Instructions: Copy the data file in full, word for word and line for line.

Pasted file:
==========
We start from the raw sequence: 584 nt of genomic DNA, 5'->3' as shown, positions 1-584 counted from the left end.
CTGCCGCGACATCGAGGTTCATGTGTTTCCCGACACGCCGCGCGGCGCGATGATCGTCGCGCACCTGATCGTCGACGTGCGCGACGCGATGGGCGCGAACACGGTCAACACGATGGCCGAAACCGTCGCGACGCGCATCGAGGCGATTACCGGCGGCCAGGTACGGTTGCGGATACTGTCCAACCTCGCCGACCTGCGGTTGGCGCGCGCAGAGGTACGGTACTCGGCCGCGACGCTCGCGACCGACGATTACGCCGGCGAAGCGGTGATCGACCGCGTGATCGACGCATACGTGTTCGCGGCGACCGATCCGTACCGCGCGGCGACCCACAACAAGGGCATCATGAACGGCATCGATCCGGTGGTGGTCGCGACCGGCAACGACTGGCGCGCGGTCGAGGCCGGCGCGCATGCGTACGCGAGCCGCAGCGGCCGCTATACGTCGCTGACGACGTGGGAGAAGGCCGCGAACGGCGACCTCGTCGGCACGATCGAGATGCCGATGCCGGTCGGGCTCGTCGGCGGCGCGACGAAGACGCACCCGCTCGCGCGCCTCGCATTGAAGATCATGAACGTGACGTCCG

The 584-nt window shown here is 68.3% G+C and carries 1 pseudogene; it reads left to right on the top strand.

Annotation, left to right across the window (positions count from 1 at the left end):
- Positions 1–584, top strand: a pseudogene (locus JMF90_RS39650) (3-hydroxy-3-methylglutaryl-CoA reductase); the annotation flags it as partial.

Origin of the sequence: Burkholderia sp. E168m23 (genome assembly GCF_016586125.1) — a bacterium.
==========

We start from the raw sequence: 584 nt of genomic DNA, 5'->3' as shown, positions 1-584 counted from the left end.
CTGCCGCGACATCGAGGTTCATGTGTTTCCCGACACGCCGCGCGGCGCGATGATCGTCGCGCACCTGATCGTCGACGTGCGCGACGCGATGGGCGCGAACACGGTCAACACGATGGCCGAAACCGTCGCGACGCGCATCGAGGCGATTACCGGCGGCCAGGTACGGTTGCGGATACTGTCCAACCTCGCCGACCTGCGGTTGGCGCGCGCAGAGGTACGGTACTCGGCCGCGACGCTCGCGACCGACGATTACGCCGGCGAAGCGGTGATCGACCGCGTGATCGACGCATACGTGTTCGCGGCGACCGATCCGTACCGCGCGGCGACCCACAACAAGGGCATCATGAACGGCATCGATCCGGTGGTGGTCGCGACCGGCAACGACTGGCGCGCGGTCGAGGCCGGCGCGCATGCGTACGCGAGCCGCAGCGGCCGCTATACGTCGCTGACGACGTGGGAGAAGGCCGCGAACGGCGACCTCGTCGGCACGATCGAGATGCCGATGCCGGTCGGGCTCGTCGGCGGCGCGACGAAGACGCACCCGCTCGCGCGCCTCGCATTGAAGATCATGAACGTGACGTCCG

The 584-nt window shown here is 68.3% G+C and carries 1 pseudogene; it reads left to right on the top strand.

Annotation, left to right across the window (positions count from 1 at the left end):
- Positions 1–584, top strand: a pseudogene (locus JMF90_RS39650) (3-hydroxy-3-methylglutaryl-CoA reductase); the annotation flags it as partial.

Origin of the sequence: Burkholderia sp. E168m23 (genome assembly GCF_016586125.1) — a bacterium.